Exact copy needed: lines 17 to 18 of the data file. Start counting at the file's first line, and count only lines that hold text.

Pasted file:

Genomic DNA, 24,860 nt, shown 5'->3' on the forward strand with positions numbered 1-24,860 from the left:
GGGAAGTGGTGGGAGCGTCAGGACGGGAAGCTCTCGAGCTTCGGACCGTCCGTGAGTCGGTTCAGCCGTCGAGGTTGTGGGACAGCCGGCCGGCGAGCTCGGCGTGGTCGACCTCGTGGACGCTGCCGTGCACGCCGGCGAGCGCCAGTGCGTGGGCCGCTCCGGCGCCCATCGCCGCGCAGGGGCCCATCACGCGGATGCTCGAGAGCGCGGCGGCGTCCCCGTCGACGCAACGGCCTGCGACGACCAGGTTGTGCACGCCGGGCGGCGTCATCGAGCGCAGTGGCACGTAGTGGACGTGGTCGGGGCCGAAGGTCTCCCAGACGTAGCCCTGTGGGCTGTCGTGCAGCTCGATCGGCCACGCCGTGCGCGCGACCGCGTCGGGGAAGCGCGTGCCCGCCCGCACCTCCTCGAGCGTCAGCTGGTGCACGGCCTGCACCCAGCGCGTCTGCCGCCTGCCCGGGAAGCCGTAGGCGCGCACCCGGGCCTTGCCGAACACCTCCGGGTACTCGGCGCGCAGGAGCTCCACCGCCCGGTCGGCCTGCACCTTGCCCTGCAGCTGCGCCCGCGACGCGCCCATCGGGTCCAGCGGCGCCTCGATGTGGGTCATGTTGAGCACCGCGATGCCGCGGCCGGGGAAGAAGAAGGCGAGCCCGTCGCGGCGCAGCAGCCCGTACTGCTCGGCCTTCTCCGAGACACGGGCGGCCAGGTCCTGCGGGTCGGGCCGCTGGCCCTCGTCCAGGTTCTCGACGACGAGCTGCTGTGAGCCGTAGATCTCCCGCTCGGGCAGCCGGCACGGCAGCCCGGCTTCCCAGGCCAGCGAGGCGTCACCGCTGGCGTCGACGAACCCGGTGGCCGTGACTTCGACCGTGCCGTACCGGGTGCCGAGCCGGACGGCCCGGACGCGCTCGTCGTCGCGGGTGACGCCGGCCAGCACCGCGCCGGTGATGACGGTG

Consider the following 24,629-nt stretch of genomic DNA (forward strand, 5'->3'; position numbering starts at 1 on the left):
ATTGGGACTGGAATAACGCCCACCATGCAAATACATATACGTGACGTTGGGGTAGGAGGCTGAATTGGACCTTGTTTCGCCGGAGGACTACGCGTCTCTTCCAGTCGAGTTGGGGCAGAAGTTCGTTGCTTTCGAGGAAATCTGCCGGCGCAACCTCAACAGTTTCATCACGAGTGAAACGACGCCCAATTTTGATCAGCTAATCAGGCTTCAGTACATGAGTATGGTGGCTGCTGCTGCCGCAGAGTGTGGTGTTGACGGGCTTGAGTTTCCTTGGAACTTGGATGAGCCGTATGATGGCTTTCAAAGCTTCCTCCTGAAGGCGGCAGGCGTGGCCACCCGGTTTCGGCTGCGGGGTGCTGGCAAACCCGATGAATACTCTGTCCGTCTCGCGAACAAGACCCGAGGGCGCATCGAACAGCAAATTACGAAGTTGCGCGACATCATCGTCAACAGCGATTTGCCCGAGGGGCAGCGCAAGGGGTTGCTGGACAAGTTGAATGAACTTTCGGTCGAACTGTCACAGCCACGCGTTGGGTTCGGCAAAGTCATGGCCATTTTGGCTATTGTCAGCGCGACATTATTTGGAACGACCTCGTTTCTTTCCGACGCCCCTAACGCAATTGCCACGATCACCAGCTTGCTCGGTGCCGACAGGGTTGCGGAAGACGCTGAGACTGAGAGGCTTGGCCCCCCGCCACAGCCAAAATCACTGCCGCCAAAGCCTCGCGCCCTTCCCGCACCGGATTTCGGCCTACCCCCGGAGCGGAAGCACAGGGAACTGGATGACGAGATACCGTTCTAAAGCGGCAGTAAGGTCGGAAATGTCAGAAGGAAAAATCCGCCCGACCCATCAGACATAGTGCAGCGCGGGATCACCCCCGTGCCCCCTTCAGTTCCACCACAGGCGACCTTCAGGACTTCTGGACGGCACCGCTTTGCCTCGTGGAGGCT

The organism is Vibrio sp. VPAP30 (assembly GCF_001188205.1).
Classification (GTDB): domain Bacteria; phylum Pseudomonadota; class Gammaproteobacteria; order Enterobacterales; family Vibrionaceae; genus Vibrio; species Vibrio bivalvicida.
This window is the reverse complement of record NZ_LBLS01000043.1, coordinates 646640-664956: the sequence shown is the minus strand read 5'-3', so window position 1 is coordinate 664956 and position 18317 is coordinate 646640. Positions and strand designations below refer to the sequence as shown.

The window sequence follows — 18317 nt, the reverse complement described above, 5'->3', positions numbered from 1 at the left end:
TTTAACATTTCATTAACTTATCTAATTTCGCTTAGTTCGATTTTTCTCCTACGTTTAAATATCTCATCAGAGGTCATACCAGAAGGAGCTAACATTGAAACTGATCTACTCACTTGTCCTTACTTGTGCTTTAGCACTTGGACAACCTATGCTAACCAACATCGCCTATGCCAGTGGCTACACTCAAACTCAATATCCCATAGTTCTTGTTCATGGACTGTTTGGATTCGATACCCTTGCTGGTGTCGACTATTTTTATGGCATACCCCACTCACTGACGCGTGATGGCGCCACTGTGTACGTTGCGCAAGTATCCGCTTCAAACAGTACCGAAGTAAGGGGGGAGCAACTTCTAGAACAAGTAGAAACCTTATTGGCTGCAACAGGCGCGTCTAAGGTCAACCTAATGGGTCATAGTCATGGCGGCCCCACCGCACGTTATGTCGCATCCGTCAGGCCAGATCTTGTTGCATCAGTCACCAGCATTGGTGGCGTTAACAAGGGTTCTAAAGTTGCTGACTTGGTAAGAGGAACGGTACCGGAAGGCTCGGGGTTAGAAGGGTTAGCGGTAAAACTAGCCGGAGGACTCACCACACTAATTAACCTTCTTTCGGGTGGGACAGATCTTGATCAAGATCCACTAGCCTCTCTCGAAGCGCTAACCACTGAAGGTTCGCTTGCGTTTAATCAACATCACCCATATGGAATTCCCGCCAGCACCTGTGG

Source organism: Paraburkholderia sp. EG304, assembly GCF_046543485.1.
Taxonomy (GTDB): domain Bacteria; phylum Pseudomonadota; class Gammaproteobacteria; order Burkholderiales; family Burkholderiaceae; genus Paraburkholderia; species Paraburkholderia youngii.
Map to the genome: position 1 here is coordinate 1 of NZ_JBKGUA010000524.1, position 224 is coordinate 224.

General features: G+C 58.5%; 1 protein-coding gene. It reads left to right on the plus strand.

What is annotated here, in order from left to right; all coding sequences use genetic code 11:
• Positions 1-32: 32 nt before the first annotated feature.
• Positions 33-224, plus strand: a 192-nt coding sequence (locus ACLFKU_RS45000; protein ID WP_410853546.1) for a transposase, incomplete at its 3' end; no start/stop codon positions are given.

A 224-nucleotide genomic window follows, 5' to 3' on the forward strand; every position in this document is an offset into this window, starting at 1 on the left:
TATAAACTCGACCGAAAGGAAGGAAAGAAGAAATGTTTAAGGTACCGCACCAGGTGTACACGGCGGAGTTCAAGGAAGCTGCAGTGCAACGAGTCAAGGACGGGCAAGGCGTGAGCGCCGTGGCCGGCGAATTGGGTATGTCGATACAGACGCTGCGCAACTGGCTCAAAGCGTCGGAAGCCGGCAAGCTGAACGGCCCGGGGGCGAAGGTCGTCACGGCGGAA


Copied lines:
A 224-nucleotide genomic window follows, 5' to 3' on the forward strand; every position in this document is an offset into this window, starting at 1 on the left:
TATAAACTCGACCGAAAGGAAGGAAAGAAGAAATGTTTAAGGTACCGCACCAGGTGTACACGGCGGAGTTCAAGGAAGCTGCAGTGCAACGAGTCAAGGACGGGCAAGGCGTGAGCGCCGTGGCCGGCGAATTGGGTATGTCGATACAGACGCTGCGCAACTGGCTCAAAGCGTCGGAAGCCGGCAAGCTGAACGGCCCGGGGGCGAAGGTCGTCACGGCGGAA